The Salivary Testosterone and Cortisol Response to Three Loading Schemes

Health and Food Group, Hort Research, Auckland, New Zealand.
The Journal of Strength and Conditioning Research (Impact Factor: 2.08). 01/2008; 22(1):250-5. DOI: 10.1519/JSC.0b013e31815f5f91
Source: PubMed


This aim of this study was to examine the free hormone (in saliva) responses to squat workouts performed by recreationally weight-trained males, using either a power (8 sets of 6 reps, 45% 1 repetition maximum [1RM], 3-minute rest periods, ballistic movements), hypertrophy (10 sets of 10 reps, 75% 1RM, 2-minute rest periods, controlled movements), or maximal strength scheme (6 sets of 4 reps, 88% 1RM, 4-minute rest periods, explosive intent). To determine the relative importance of the different training variables, these schemes were equated by workout duration with the power and strength schemes also equated by load volume. Salivary testosterone (T) and cortisol (C) both increased following the hypertrophy scheme (P < 0.05), with little to no hormonal change across the power and maximal strength schemes (P > 0.05). In general, the postexercise T and C responses to the hypertrophy scheme exceeded the other two schemes (P < 0.05). The greater volume of load lifted in the hypertrophy protocol over the same workout duration may explain the endocrine differences observed. The similar T and C responses to the power and maximal strength schemes (of equal volume) support such a view and suggest that differences in load intensity, rest periods, and technique are secondary to volume. Because the acute hormonal responses to resistance exercise contribute to protein metabolism, then load volume may be the most important workout variable activating the endocrine system and stimulating muscle growth.

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Available from: Justin W L Keogh, Jul 10, 2015
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    • "Furthermore, investigations comparing the acute anabolic hormone response to different resistance exercise protocols (e.g., traditional hypertrophy, strength, or power designs) have been unable to demonstrate that a greater metabolic stress is more advantageous for stimulating augmented testosterone and IGF-1 responses (Kraemer et al. 1990; Schwab et al. 1993; McKay et al. 2008; McCaulley et al. 2009; West et al. 2009, 2010; Hasani-Ranjbar et al. 2012). Interestingly, high-volume training programs have consistently elicited a greater cortisol response to training (Hakkinen and Pakarinen 1993; Crewther et al. 2008; Buresh et al. 2009; McCaulley et al. 2009; West et al. 2010). Although chronically high levels of cortisol are associated with decreases in lean muscle mass (Crowley and Matt 1996; Schakman et al. 2013), the effects of transient elevations in cortisol thought to mediate , in part, tissue remodeling remains poorly understood. "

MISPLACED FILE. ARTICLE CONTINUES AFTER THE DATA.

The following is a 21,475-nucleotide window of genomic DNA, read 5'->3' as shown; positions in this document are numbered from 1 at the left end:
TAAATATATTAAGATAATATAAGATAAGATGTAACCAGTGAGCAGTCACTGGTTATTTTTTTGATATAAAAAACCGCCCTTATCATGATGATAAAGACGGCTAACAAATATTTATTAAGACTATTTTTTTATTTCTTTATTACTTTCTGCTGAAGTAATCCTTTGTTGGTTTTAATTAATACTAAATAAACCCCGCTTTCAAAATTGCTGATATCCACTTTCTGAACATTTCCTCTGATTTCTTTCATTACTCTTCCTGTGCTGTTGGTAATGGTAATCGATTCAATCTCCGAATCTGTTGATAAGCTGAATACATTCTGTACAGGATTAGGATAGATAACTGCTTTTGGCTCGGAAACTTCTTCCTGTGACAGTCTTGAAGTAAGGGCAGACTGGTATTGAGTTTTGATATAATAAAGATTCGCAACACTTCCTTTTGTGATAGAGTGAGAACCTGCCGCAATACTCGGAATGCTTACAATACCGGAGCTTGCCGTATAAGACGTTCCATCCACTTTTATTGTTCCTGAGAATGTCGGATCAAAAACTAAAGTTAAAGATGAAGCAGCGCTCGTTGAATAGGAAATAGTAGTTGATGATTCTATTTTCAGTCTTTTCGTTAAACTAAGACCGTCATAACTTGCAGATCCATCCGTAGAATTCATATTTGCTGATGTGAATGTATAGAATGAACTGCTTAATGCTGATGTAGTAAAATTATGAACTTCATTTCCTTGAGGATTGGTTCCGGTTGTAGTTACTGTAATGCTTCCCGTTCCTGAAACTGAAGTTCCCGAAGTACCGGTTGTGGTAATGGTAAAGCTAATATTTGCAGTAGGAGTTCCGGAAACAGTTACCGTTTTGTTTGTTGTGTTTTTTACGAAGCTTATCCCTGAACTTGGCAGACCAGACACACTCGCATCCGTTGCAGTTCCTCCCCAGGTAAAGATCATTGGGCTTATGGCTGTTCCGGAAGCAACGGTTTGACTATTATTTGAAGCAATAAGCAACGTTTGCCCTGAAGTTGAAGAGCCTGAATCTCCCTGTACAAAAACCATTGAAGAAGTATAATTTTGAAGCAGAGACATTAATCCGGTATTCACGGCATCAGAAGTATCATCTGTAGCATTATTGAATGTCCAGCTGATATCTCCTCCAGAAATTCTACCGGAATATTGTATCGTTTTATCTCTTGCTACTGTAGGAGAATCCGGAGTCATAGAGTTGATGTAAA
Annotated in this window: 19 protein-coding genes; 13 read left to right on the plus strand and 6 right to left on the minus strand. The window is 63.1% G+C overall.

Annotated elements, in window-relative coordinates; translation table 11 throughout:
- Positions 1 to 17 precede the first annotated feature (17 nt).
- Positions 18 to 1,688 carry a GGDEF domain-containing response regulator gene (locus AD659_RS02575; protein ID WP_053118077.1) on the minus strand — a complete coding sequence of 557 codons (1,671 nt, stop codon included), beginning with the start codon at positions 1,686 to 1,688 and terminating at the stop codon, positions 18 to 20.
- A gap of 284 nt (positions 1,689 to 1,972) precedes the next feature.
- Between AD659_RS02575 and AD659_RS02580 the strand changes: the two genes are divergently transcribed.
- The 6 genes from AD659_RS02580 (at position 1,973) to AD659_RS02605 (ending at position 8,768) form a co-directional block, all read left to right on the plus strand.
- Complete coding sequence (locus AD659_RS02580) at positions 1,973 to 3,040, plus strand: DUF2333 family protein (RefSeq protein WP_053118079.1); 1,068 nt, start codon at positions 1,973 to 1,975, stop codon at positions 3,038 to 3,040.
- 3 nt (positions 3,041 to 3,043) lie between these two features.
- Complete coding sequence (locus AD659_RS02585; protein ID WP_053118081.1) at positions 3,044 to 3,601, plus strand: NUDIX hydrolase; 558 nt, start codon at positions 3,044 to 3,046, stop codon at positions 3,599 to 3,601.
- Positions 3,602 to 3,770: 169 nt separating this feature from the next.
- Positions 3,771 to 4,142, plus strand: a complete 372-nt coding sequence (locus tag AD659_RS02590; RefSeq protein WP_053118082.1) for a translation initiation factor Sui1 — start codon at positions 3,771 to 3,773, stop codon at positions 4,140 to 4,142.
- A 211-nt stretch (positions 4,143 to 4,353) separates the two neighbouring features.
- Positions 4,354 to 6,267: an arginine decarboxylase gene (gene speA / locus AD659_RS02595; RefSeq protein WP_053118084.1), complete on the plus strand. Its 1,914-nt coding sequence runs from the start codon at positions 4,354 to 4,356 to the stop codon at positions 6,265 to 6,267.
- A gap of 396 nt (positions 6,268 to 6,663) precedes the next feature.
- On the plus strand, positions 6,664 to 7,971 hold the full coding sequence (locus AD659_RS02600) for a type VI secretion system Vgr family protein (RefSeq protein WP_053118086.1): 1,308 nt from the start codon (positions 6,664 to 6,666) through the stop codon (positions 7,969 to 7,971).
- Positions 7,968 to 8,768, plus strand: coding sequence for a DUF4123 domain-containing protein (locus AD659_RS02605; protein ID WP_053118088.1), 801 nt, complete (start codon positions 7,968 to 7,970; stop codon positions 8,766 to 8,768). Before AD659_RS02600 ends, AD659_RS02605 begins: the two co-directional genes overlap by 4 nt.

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    ABSTRACT: This investigation compared the effect of high-volume (VOL) versus high-intensity (INT) resistance training on stimulating changes in muscle size and strength in resistance-trained men. Following a 2-week preparatory phase, participants were randomly assigned to either a high-volume (VOL; n = 14, 4 × 10-12 repetitions with ~70% of one repetition maximum [1RM], 1-min rest intervals) or a high-intensity (INT; n = 15, 4 × 3-5 repetitions with ~90% of 1RM, 3-min rest intervals) training group for 8 weeks. Pre- and posttraining assessments included lean tissue mass via dual energy x-ray absorptiometry, muscle cross-sectional area and thickness of the vastus lateralis (VL), rectus femoris (RF), pectoralis major, and triceps brachii muscles via ultrasound images, and 1RM strength in the back squat and bench press (BP) exercises. Blood samples were collected at baseline, immediately post, 30 min post, and 60 min postexercise at week 3 (WK3) and week 10 (WK10) to assess the serum testosterone, growth hormone (GH), insulin-like growth factor-1 (IGF1), cortisol, and insulin concentrations. Compared to VOL, greater improvements (P < 0.05) in lean arm mass (5.2 ± 2.9% vs. 2.2 ± 5.6%) and 1RM BP (14.8 ± 9.7% vs. 6.9 ± 9.0%) were observed for INT. Compared to INT, area under the curve analysis revealed greater (P < 0.05) GH and cortisol responses for VOL at WK3 and cortisol only at WK10. Compared to WK3, the GH and cortisol responses were attenuated (P < 0.05) for VOL at WK10, while the IGF1 response was reduced (P < 0.05) for INT. It appears that high-intensity resistance training stimulates greater improvements in some measures of strength and hypertrophy in resistance-trained men during a short-term training period. © 2015 The Authors. Physiological Reports published by Wiley Periodicals, Inc. on behalf of the American Physiological Society and The Physiological Society.
    08/2015; 3(8). DOI:10.14814/phy2.12472